The purpose of this blog is to pique and satisfy the curiosity that people have about how children learn so much so quickly and give parents an appreciation for the surprising path children’s development can take. With that in mind, I’ll issue a caution: the exercises described are not intended as assessment or diagnostic tools. There is a great deal of variation in the development of individual children and the findings that are described here represent a set of children in a particular location who participated in a study. Researchers are often looking at basic cognitive processes that are not necessarily indicative of delays or disorders or genius. So, if your child does not behave the way the children in the study did or at the same age, it does not mean that something is wrong. In fact, you (as the scientist) have essentially created a data point outside of a laboratory setting that may or may not support the outcome of a particular study, and that is one goal of science: to study and replicate findings on a phenomenon to discover how true and robust it is in the world.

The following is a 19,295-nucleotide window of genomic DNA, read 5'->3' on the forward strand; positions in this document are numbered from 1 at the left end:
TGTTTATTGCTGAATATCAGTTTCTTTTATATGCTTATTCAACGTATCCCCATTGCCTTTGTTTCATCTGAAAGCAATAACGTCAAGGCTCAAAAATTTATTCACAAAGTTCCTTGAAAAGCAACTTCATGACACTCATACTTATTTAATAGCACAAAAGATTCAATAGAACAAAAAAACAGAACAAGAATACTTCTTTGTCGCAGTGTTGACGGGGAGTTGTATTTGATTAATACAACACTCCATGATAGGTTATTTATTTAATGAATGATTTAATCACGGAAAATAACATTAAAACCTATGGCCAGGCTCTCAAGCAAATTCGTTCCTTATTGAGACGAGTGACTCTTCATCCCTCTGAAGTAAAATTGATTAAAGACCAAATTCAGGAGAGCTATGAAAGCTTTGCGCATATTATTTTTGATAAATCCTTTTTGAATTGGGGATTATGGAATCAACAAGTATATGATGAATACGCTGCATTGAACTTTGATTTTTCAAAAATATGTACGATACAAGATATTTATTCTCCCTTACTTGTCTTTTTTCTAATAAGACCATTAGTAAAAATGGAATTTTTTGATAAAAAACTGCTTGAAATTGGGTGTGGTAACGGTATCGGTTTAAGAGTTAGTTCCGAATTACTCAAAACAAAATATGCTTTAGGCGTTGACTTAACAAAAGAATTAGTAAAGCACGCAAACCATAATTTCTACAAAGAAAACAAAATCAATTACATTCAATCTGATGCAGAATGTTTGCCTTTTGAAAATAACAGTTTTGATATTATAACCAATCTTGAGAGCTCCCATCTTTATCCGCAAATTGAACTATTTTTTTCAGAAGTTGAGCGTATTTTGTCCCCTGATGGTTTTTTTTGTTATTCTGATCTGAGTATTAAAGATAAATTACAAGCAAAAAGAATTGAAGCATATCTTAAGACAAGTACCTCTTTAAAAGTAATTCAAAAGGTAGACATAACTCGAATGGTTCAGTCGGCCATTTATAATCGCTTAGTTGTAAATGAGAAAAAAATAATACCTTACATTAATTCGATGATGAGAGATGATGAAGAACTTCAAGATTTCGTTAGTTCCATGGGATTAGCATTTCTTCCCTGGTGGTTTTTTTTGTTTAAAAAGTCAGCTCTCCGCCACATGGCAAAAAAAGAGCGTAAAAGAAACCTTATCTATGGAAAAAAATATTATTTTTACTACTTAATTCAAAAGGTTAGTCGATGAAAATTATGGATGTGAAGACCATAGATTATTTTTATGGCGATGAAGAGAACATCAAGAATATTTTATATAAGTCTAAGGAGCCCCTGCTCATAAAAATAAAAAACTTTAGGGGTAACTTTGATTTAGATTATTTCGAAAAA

Ground rules for the exercises
- Researchers aim to gather unbiased data, so it is important that children not know beforehand what they are going to see or hear, particularly since none of it is objectionable. This will allow you to see their honest reaction.
- Ask questions in a neutral manner, try not to laugh at children’s answers. They are the teachers in the situation even if they don’t know it.
- You may need a “confederate” as they are called in research, someone who knows the purpose of an exercise and helps you to set up or carry it out.
- When using objects or puppets in the exercise, try to use novel ones that your child has not seen before to reduce any preconceived notions or preferences he/she may have toward it.
- If your child does not produce the “correct” or “mature” response the first time you try an exercise, wait a few weeks before trying it again. If you keep doing it every day, your child’s response may change because of training or some implicit cue from you of what you want them to do.
- Although these exercises were designed to be harmless and enjoyable for children, as with any family activity, if your child becomes upset or distressed at any point, it’s best to take a break or stop the exercise.
- If you think these exercises are fun and interesting, sign up to participate in a nearby university’s research projects and help out your local developmental psychologist! Our research really does depend on the families who volunteer.